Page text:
None of these things should be confused with a living will, which deals with if you become incapacitated. The table below provides a broader comparison of what living trusts and wills can do.

Living Trusts vs. Wills
Purpose Living Trusts Wills
Names a property beneficiary Yes Yes
Allows revisions to be made Depends on type Yes
Avoids probate court Yes No
Requires a notary Yes No
Names guardians for children No Yes
Names an executor No Yes
Requires witnesses No Yes

Living Trusts and Taxes in Texas

Living Trust Texas

Forming a living trust won’t have a big impact on your taxes. Still, you should know about the Texas estate tax and the Texas inheritance tax when you start thinking about planning your estate.

You’ll be relieved to know that there is no inheritance or estate tax in Texas. However, the federal estate tax may come into play. The federal estate tax exemption is $12.06 million, or $24.12 million for couples. So if your total estate value is less than that, it won’t apply.

The Bottom Line

A living trust could be especially useful in Texas because the state does not use the Uniform Probate Code, which streamlines the potentially time-consuming and costly probate process. Thus, creating a living trust in the Lone Star State could save your family a lot of time after you’ve died. The only exception to this is estates worth less than $50,000, for which Texas offers a simplified probate process. Other states that don’t use the Uniform Probate Code include Illinois, Florida and Oregon.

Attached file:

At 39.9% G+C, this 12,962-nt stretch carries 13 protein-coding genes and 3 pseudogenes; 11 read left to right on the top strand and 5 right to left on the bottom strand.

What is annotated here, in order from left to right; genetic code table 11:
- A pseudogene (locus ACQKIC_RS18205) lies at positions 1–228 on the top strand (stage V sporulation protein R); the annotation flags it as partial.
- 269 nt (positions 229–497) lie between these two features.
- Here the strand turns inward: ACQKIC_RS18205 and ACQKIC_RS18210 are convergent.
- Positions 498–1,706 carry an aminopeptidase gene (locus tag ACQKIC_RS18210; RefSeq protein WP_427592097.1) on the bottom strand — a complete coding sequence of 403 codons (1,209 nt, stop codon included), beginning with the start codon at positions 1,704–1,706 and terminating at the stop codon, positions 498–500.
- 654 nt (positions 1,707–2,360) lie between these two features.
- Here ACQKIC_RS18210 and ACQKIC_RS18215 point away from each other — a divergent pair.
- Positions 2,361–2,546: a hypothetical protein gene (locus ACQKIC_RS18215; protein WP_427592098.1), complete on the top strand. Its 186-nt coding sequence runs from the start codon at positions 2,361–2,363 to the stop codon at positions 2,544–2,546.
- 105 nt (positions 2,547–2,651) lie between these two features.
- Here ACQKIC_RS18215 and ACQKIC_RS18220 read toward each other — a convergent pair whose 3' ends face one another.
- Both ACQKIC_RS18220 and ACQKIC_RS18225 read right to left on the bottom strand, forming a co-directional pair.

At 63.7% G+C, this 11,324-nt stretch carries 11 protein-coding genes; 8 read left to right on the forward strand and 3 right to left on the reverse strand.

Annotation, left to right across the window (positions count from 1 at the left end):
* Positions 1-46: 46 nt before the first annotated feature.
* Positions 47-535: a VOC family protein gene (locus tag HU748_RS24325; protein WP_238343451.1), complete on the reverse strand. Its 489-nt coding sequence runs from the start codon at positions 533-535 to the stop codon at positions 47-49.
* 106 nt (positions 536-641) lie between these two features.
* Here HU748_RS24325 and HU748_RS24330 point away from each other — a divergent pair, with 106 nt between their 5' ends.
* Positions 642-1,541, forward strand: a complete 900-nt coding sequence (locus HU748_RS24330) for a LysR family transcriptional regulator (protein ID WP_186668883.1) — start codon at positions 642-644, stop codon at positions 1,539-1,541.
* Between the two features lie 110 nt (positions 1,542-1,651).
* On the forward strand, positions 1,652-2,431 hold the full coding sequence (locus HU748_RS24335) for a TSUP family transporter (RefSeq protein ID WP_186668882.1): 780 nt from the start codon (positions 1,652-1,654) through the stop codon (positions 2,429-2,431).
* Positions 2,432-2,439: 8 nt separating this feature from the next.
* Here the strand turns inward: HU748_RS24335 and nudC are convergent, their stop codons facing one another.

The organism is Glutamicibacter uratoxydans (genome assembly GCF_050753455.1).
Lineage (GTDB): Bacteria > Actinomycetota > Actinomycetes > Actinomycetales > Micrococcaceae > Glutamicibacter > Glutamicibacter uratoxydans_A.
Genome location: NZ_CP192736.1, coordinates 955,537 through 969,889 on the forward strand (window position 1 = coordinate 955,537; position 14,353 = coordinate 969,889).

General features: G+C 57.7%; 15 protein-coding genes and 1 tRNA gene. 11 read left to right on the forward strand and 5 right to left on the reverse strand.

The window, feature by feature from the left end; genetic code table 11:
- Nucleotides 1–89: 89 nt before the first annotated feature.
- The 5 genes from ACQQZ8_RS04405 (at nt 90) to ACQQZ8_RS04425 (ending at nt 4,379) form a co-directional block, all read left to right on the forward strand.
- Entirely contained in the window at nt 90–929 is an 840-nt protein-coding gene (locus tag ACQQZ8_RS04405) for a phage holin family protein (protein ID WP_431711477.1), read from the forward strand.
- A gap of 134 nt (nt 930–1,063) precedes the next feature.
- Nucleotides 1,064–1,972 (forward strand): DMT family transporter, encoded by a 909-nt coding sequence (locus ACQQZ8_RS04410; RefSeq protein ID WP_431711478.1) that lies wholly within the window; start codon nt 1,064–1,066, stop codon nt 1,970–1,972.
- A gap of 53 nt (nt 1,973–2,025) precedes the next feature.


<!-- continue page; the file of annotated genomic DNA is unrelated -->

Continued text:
To set up a living trust, you have two options: DIY or hire a lawyer to help you. The former will require extensive planning, research and paperwork, while the latter will require a greater financial investment. Before creating a living trust, make sure the pros will outweigh the cons and that you’ve fully researched what decisions you’d like to make.

Tips for Estate Planning

  • If you’re thinking about estate planning, or are just looking for some general help with financial planning and investing, you might want to find a financial advisor. Finding a qualified financial advisor doesn’t have to be hard. SmartAsset’s free tool matches you with up to three financial advisors who serve your area, and you can interview your advisor matches at no cost to decide which one is right for you. If you’re ready to find an advisor who can help you achieve your financial goals, get started now.
  • Don’t forget to name a guardian for your children when planning your estate. This is one of the things you’ll need a will for. While it isn’t pleasant to think about, preparing ahead of time is important.

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Ben Geier, CEPF® Ben Geier is an experienced financial writer currently serving as a retirement and investing expert at SmartAsset. His work has appeared on Fortune, and CNNMoney. Ben is a graduate of Northwestern University and a part-time student at the City University of New York Graduate Center. He is a member of the Society for Advancing Business Editing and Writing and a Certified Educator in Personal Finance (CEPF®). When he isn’t helping people understand their finances, Ben likes watching hockey, listening to music and experimenting in the kitchen. Originally from Alexandria, VA, he now lives in Brooklyn with his wife.